With the rain increasing, Hamilton utilised his lead over second place Massa to carefully reel off what must have been one of the slowest final laps by a winning driver since the days when the old Nurburgring was used. While Hamilton stayed calm, the same could not be said of his father in the McLaren garage, who continued to prove that even in the GFC there was still someone with fame and fortune willing to dress like a used car salesman. The advantage of changing tyres was best shown by Heidfeld and Alonso who both opted for intermediates on the final lap. Despite this decision dropping them down to ninth and tenth, they were still able to rejoin the track and be third and fourth by the end of the lap!! However Heidfeld and Alonso’s strategy came at the expense of Bourdais’ sanity. He’d led his teammate Vettel throughout the race in fifth and moved as high as third on the final lap, only to end up finishing seventh by the end. In an interview after the race Bourdais was close to tears as the pressure of trying to retain his drive overcame the Frenchman. Only a week later it got worse, Bourdais stalling his car on the grid for the warm up after qualifying fourth. Less than a year later, the man who had out-driven Vettel around Spa would be out of a job, a timely reminder that without the headline grabbing result, time spent in Formula 1 can be fleeting.

However, the 2008 Belgium Grand Prix raged on long after the chequered flag fell. The race stewards, no doubt acting on a complaint brought by Ferrari under their ‘Don’t understand? Get it banned!!’ policy, imposed a 25 second penalty on Lewis Hamilton for gaining an advantage from cutting the final turn by overtaking Raikkonen into La Source. Despite an uproar over the decision, Felipe Massa, the newly announced winner of the race highlighted in a press conference for the Italian Grand Prix, that Hamilton had obviously attained an advantage because throughout the entire race, no driver had been able to overtake another driver into the La Source hairpin. No one argued with this logic.

13. 1961 Monaco Grand Prix

David v the Goliaths. Stirling Moss leads Richie Ginther on his way to victory in the Monaco Grand Prix. In a classic battle between two vastly different machines, the light, agile, but underpowered Lotus in the hands of Moss, resisted the challenge from the superior powered ‘shark nose’ Ferrari’s of Ginther and Phil Hill.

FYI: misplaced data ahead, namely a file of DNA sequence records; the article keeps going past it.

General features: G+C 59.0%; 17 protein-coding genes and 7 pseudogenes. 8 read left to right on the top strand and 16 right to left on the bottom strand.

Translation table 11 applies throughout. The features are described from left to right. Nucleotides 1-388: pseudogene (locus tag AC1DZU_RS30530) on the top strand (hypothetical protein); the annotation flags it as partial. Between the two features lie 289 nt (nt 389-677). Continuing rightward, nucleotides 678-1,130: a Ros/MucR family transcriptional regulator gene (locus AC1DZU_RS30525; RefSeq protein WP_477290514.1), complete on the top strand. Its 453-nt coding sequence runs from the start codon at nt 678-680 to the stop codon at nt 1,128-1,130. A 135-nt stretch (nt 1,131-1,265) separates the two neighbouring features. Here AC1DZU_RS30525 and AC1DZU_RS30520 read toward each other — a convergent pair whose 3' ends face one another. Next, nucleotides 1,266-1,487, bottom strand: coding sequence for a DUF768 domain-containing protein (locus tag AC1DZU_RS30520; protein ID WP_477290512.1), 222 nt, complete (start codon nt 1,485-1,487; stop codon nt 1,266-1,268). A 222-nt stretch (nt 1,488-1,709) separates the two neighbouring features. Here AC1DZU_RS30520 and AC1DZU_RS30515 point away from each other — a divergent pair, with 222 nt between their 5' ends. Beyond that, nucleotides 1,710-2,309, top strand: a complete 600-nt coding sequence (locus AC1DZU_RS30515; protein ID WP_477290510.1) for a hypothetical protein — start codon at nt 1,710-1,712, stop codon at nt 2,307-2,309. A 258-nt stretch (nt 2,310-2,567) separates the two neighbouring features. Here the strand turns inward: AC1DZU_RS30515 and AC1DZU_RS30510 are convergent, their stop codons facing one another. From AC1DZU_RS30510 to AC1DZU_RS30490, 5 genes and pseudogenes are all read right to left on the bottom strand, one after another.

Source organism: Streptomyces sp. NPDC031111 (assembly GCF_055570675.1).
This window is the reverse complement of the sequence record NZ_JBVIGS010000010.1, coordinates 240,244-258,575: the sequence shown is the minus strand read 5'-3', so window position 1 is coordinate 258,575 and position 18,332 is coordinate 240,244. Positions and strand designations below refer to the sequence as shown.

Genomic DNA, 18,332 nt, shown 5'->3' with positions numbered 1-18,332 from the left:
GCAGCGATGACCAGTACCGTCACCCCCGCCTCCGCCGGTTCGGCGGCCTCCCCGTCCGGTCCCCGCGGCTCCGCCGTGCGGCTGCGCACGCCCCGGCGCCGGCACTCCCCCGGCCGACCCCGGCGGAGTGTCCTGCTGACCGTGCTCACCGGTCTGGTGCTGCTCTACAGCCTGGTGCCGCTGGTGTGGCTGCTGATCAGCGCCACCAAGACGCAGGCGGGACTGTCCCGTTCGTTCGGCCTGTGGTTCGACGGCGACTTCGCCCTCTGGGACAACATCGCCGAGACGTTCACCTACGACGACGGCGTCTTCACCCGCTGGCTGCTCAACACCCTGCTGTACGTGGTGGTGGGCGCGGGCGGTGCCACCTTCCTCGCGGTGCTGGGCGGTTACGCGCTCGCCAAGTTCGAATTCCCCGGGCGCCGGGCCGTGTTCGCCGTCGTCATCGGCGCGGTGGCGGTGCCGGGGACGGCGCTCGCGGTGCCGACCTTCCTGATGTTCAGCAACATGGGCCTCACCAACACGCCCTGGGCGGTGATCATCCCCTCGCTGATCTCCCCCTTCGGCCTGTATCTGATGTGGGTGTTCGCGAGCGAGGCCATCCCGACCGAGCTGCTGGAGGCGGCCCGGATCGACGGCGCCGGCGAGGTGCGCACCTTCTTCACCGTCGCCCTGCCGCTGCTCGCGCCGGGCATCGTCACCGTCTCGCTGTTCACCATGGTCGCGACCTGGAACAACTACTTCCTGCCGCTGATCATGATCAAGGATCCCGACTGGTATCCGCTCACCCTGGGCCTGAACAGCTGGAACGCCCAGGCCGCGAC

The first race to feature on the Top 21 list at a time when the absence of seat belts on Formula 1 cars was viewed as a safety feature, the rationale being that a driver had more chance of surviving an impact if thrown clear rather than endure the perils of a 1960s Formula 1 car where if the car didn’t crush you (note the token roll hoop managing to just clear the helmets of Moss and Ginther in the photo above), the propensity for the car to catch fire almost certainly would and that’s provided you didn’t strike an inanimate object of which the streets of Monaco were in large supply. While Moss was permitted to race with the side bodywork removed from his Lotus to assist ventilation, you could’t help think that it may also served as an alternate means of escape.

While the Monaco street circuit has remained virtually unchanged for its entire existence, it is the principality itself that certainly has. With the absence of barriers it is easy to see why Monaco earned a reputation as the ‘pretty city’. Nowadays the character of the city is largely shielded by an unyielding concrete canyon lining either side of the track and in part this is not necessarily a bad thing because aside from the run up Beau Rivage, through Casino Square and down through Mirabeau, the reality is far removed from it’s 1961 guise, as every man, woman and dog scrambles for their piece of tax-free territory, at the growing expense of architecture, good taste and common sense. Still the race must go on, and on that front there is a lot that hasn’t changed.